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Register of Acts of the Incorporation  of Wrights of Glasgow
1650 - 1710 with Appendix by Deacon John Watt (1887)

Prefatory Note

The Incorporation of Wrights possesses a complete record of its transactions for upwards of a century. This consists of (1) six volumes of the Minutes of the Meetings of the Master Court, beginning in 1781; and (2) three volumes of the Minutes of the General Meetings of the Trade from 1782. For the period prior to 1781 the only Minute Books extant are three small volumes. The first, which is declared to be a Register of the Acts of the Incorporation, extends from 1650 to 1710, the second from 1696 to 1780, and the third from 1755 to 1773. The first of these and part of the second are written in a seventeenth century hand, legible only to an expert. Unable myself to read them, I submitted them to my friend, Mr. Robert Renwick, Depute-Town Clerk of Glasgow, who had them transcribed for me. The greater portion of his transcription is now, by the kindness of Deacon Watt, presented to the members in the following pages. The whole of the first volume, or Register of the Acts of the Incorporation, has been printed. It begins with a Minute dated 22nd February, 1650. This was in the year of the Declaration of the Solemn League and Covenant, and the Minute bears the stamp of the Covenant upon it. All meetings are appointed to be opened and closed with prayer; and no one, it is declared, can be Deacon who is not "of known affection unto and approved fidelity in the cause of God," or free of "scandalous sins." I am bound to acknowledge that the one part of this regulation has fallen into abeyance, but I have never heard it asserted that the Deacons of to-day do not attain to the high standard of morality prescribed for them two centuries ago.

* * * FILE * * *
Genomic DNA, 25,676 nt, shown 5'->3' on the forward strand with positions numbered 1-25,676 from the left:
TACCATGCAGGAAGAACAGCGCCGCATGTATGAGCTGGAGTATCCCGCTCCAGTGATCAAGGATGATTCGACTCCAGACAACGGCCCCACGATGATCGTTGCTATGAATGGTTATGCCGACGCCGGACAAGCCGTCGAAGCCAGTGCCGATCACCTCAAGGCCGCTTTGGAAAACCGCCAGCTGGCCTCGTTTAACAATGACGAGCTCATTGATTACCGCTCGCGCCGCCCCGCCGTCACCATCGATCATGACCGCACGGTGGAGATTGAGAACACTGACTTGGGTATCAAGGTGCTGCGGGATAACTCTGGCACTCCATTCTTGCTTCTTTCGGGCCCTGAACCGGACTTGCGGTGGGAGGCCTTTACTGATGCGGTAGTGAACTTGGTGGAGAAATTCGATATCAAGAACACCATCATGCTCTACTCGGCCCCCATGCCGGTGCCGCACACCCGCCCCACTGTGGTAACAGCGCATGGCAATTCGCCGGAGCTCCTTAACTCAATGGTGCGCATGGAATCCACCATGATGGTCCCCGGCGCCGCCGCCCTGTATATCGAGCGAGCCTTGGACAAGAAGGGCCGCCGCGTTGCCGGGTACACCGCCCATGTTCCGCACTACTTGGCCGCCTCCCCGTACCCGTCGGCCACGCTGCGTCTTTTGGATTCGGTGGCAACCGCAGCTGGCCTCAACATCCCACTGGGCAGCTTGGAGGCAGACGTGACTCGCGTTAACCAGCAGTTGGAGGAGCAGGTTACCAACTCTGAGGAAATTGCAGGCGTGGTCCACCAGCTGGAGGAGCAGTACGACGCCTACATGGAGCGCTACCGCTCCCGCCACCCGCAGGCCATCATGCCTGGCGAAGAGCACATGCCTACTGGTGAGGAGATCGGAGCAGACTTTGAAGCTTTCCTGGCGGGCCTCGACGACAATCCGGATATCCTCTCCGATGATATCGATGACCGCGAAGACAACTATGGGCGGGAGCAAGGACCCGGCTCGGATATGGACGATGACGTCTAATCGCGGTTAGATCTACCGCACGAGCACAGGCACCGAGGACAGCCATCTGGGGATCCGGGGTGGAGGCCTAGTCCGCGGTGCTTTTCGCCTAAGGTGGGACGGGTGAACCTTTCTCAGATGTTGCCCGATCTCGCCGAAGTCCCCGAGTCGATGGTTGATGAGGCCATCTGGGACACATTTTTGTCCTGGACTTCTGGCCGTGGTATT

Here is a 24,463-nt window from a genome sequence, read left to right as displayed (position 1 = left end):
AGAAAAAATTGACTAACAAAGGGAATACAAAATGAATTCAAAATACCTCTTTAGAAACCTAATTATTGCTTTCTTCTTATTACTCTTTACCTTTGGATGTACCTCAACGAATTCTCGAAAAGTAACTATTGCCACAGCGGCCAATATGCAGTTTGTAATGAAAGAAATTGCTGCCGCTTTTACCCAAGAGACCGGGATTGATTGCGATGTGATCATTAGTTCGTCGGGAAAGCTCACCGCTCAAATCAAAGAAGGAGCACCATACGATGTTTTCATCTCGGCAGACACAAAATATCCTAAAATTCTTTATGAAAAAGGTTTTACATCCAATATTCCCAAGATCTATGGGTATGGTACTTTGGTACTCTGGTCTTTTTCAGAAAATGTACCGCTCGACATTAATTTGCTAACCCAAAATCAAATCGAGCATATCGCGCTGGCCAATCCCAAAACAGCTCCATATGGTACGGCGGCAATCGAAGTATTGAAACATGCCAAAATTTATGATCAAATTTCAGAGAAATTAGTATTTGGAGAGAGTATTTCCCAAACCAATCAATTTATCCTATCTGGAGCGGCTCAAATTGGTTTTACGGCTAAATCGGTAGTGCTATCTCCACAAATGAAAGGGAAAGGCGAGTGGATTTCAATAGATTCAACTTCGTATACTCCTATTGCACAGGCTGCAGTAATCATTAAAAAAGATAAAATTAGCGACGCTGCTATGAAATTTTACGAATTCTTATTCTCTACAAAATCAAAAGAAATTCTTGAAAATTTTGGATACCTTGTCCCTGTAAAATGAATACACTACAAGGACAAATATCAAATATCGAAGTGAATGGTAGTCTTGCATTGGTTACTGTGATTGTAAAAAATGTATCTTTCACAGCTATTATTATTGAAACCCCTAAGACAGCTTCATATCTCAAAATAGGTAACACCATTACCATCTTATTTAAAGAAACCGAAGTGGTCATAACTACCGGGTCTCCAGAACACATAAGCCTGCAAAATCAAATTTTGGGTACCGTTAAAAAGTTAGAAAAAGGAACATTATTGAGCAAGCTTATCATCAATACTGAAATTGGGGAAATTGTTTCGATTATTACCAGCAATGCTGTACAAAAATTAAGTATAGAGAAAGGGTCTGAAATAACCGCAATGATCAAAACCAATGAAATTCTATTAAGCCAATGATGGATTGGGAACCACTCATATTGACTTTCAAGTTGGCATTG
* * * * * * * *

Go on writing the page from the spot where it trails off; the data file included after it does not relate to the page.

As an Appendix, a few excerpts have been added from the second volume, which relates exclusively to meetings held under an Agreement between the Incorporation and the Wrights of Gorbals. There is not even a copy of this Agreement among the papers of the Incorporation; and Mr. Renwick can find no trace of it in the Burgh Records. But, no doubt, it was of the same nature as the Agreements which are known to have existed between some of the other Trade Incorporations of Glasgow and their fellow-craftsmen in the outlying suburbs, and would fix the terms upon which the Wrights of Gorbals were allowed to exercise their craft within the Royal Burgh of Glasgow. Whatever its nature, we find from the last Minute, dated 29th September, 1780, that the Wrights of Gorbals then brought it to an abrupt termination; and there is no evidence in the subsequent Minutes that it was ever, to any extent, renewed.

The other Minute Books contain much interesting matter illustrative of the history of the Incorporation and the City generally; and I trust that the present volume is only the forerunner to a complete history of the Incorporation.

In conclusion, I should say that Mr. Renwick has added to my obligations to him by revising the proof sheets. In point of fact, he has practically relieved me of all trouble in the matter, and I cannot thank him too much.


172 St. Vincent Street, Glasgow,
15th December, 1887.

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